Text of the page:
Ice Cube’s songs have called for violence against Jews and Asians.
By Chuck Ross, Washington Free Beacon
The face of the NFL’s newest social justice initiative is an anti-Semitic rapper who in his songs has called for violence against Jews and Asians.
Ice Cube, whose real name is O’Shea Jackson, has in his songs referred to a Jewish music producer as a “white Jew” and “cracker” and Asian shopkeepers as “little Chinese motherf***r[s].” He is also an admirer of Louis Farrakhan, the Nation of Islam leader who has called Jews wicked and compared them to “termites.”
Now, Ice Cube will lead the NFL’s “economic equity” program to spur partnerships with black–owned businesses. The partnership is through the rapper’s Contract With Black America Institute, which supports reparations and affirmative action for secondary schools and colleges.
The move comes as the NFL faces intense criticism over its handling of race issues. Former Miami Dolphins head coach Brian Flores earlier this year sued the league and three of its teams for alleged racial discrimination. Social justice activists have criticized the NFL for failing to hire more black head coaches.
Ice Cube has an extensive history of antisemitic, anti-white, and anti-Asian rhetoric. He came under fire in 2020 for a series of social media posts with antisemitic tropes and for praising Farrakhan.
“The Honorable Louis Farrakhan continues to warn America to this very second and he’s labeled one of your ‘evil names’ and you turn your ears off,” Ice Cube tweeted in June 2020.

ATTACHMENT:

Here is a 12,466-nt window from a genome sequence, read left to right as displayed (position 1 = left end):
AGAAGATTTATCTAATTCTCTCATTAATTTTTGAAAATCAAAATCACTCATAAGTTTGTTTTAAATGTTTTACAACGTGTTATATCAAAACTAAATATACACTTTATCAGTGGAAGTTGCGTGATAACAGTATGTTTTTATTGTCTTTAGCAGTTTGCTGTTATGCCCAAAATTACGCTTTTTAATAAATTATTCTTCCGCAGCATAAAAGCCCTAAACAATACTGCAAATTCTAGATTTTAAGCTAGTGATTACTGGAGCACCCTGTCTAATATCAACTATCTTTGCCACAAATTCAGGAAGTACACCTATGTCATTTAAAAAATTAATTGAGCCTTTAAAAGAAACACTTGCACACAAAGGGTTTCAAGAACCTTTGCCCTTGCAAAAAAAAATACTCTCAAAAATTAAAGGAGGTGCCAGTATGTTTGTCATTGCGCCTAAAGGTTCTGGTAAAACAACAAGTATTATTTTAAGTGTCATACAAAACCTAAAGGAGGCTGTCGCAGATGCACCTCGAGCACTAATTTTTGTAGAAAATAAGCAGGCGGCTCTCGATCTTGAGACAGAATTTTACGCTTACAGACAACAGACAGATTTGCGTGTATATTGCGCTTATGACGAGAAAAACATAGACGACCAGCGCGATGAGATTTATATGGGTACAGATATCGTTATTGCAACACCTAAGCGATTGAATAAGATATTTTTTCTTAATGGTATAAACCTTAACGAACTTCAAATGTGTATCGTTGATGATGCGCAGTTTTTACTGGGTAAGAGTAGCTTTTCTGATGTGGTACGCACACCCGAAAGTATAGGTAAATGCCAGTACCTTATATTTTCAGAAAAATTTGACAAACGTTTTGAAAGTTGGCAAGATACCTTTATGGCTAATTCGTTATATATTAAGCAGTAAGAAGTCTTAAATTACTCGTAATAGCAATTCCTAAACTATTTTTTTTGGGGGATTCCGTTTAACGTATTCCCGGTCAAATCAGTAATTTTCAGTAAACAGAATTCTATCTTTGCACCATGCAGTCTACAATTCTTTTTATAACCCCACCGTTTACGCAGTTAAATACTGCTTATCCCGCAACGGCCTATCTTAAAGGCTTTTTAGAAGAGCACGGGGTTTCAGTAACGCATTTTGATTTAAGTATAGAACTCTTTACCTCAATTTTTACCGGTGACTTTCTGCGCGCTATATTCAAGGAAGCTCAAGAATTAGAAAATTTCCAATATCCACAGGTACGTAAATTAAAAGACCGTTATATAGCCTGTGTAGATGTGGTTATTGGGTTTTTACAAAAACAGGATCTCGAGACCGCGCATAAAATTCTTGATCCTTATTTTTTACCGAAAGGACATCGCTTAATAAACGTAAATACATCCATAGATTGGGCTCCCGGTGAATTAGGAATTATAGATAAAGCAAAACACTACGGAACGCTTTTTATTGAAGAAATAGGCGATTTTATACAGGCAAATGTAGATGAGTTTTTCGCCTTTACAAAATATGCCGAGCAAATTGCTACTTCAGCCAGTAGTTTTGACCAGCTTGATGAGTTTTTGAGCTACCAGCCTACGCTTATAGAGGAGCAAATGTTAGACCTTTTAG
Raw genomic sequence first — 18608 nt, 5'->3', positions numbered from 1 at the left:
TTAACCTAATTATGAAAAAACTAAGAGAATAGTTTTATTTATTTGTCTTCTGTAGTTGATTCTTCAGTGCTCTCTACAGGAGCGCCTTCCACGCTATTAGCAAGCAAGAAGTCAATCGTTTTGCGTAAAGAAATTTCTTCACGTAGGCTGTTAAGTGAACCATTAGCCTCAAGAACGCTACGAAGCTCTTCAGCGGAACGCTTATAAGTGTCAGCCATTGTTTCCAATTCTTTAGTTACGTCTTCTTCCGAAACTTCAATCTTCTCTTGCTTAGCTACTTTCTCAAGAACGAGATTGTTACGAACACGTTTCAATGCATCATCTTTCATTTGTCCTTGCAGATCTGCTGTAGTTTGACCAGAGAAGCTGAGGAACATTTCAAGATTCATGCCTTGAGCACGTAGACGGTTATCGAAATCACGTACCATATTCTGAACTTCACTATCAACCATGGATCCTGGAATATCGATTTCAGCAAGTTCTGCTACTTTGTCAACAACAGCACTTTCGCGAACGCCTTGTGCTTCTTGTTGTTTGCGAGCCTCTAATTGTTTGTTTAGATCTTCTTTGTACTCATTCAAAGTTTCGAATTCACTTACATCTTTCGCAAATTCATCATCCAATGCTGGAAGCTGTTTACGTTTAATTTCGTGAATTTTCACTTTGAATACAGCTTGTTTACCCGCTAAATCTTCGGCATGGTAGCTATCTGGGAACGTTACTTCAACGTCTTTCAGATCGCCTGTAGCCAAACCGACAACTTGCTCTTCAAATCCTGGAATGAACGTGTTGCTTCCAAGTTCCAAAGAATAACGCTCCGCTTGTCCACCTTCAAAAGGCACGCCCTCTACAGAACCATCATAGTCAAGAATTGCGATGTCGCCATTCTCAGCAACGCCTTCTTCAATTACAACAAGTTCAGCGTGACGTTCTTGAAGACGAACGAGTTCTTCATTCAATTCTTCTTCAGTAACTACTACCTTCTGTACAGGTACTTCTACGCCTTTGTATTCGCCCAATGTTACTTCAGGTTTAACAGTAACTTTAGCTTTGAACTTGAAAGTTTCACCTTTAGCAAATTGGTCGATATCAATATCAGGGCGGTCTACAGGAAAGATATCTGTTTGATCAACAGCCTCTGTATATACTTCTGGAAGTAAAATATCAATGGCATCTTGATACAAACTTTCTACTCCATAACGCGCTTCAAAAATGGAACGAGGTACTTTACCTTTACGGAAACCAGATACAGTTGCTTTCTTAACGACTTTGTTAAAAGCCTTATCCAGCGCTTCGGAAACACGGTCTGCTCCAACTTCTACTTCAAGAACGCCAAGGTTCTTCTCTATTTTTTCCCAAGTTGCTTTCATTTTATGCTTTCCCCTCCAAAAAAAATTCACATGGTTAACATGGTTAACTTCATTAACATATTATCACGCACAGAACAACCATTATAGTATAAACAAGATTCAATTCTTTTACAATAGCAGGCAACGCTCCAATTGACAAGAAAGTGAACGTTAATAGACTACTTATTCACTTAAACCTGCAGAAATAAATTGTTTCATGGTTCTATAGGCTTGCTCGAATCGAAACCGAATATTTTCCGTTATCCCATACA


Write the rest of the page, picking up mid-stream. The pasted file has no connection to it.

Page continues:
The rapper, who has posted photos with Farrakhan, later that month chided CNN anchor Jake Tapper for calling the preacher a “vile, anti-LGBTQ, anti-Semitic misogynist.”
“Watch your mouth, Jake,” Ice Cube warned Tapper, who is Jewish.
Ice Cube at the time denied allegations of antisemitism, but the scandal renewed scrutiny of songs from earlier in his career that urge violence against Asians and Jewish music executive Jerry Heller.
In the track “No Vaseline” from the 1991 album Death Certificate, Ice Cube called Heller a “white Jew” and “cracker.”
“Get rid of that devil real simple. Put a bullet in his temple,” he rapped.
In “Black Korea,” the rapper threatened to “burn” Asian-owned stores “to a crisp” over perceived racial profiling. He referred to the store owners as “little Chinese motherf***r[s]” and “Oriental one penny countin’ motherf***rs.”
Rioters in Ice Cube’s South Central Los Angeles neighborhood looted and burned thousands of Asian-owned convenience stores the year after the Rodney King verdict.
The associate dean of the Simon Wiesenthal Center called for a boycott of the album at the time, saying that Ice Cube’s lyrics “threaten and promote violence” against Asians and “call for the murder” of Heller.
The NFL and Ice Cube’s group did not respond to requests for comment.